Common materials processed using impact extrusion include aluminum, brass, tin, steel, stainless steel and magnesium. The softer metals are most commonly used as there is great physical deformation which occurs in the process. Various industries such as automotive, electrical, pyrotechnics and packaging use the tubing produced by impact extrusion. During the process, a piece of metal, or a slug is placed into a die mold and forced by a punch and hydraulic press into the mold.
It deforms under the pressure to fit the punch on one side, and the mold on the other. The force used must exceed the elastic limit of the material in order to mold it. Reverse, forward or combination impacting are the three common types of impact extrusion which are chosen depending on the intended use of the extruded part and its required characteristics. Products such as airbag canisters, ammunition casing, gas cartridges, filter housings, nozzles, toothpaste tubes and extruded bottles are all produced using the impact extrusion method.
Advantages to using impact extrusion include savings in terms of both time and money. The process is fast, especially when the tool and die machines are combined with automatic feeding equipment. Piece to piece consistency among extruded parts is high, thus eliminating much of the need for secondary machining processes or finishing.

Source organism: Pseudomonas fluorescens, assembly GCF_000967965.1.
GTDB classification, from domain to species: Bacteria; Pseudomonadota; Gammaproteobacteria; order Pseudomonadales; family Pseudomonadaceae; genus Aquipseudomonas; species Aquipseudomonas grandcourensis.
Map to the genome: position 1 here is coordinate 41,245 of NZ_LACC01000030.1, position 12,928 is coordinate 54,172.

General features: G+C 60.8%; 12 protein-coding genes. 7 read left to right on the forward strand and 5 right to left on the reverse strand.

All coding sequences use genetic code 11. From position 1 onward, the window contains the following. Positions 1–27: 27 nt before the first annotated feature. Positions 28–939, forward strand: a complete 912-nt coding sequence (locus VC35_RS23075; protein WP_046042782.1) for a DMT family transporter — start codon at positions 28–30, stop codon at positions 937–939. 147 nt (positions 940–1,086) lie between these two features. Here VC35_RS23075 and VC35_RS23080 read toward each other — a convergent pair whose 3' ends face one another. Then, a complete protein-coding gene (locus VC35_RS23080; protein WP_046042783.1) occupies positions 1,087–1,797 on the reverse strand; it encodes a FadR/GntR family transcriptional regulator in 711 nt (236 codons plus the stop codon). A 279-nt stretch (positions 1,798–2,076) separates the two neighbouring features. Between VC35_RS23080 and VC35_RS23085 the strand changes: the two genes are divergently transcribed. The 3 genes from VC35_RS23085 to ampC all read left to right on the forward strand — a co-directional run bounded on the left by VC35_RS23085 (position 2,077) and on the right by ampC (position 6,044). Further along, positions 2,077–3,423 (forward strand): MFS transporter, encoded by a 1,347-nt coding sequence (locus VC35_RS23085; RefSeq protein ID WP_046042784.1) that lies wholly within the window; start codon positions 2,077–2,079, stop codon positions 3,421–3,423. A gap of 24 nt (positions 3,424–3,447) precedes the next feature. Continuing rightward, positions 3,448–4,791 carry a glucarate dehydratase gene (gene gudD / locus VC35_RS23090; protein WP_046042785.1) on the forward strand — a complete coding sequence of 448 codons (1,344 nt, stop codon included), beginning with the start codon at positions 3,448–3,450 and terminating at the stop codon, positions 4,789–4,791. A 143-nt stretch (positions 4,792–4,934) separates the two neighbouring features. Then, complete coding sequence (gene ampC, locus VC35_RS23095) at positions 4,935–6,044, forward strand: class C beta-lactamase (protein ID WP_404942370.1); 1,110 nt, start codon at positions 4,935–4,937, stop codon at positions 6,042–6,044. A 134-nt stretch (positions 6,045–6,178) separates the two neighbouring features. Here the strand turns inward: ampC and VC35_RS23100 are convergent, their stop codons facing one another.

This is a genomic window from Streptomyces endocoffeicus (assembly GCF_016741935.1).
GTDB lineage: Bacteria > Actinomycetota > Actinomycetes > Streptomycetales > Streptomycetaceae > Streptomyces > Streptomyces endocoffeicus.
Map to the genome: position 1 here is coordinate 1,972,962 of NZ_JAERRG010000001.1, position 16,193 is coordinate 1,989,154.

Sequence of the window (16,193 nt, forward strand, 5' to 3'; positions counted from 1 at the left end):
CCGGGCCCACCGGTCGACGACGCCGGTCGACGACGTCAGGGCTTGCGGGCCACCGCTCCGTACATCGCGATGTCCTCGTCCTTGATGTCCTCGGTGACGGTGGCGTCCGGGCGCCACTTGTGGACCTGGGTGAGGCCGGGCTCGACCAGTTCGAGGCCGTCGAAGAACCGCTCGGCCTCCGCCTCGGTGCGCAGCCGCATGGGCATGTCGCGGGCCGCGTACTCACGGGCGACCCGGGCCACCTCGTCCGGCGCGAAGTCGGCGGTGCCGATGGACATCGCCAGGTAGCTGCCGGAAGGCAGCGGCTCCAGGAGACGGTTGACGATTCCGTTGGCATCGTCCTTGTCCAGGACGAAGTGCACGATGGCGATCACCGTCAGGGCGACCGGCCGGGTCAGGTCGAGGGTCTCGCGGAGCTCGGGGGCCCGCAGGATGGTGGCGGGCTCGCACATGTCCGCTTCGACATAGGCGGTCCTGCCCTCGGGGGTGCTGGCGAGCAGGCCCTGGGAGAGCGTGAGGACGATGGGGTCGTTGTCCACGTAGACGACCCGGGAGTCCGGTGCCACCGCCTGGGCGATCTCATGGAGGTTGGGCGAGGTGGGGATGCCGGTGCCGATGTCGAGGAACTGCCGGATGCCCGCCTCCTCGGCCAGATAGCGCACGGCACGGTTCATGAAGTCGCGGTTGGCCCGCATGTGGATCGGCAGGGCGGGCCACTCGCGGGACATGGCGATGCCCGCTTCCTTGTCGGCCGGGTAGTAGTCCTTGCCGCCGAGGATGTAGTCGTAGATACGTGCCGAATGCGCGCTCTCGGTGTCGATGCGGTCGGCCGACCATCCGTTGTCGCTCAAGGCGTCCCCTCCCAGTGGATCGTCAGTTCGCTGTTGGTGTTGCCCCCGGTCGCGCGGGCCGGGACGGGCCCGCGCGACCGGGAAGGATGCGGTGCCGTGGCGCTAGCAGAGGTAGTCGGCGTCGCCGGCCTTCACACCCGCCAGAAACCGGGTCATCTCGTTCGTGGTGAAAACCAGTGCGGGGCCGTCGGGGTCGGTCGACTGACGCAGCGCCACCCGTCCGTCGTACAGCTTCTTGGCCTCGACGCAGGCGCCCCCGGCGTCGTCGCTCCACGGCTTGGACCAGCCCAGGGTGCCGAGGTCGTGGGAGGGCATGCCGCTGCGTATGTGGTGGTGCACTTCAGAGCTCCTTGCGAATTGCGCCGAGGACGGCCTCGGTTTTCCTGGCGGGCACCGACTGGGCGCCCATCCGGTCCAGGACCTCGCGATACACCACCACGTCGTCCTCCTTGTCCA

The cold forming, or cold working, process is also a minimal waste process as the material is not cut away or melted away; rather it is all forced into the new shape minimizing lost material, and allowing for expensive metals to be used effectively without fear of wastage. The properties of the material worked on are altered under the great pressure of the process. The hardness and yield strength are increased greatly, making cold extruded parts such as cold headed fasteners able to be used for heavy duty and high pressure applications.
The resulting impacted part is dense and porous-free. The cross-sectional area of a piece is decreased however, and there may also be residual cracks in the surface due to the pressure it is placed under. The process can also be used to produce long extrusions for decorative and aesthetic purposes.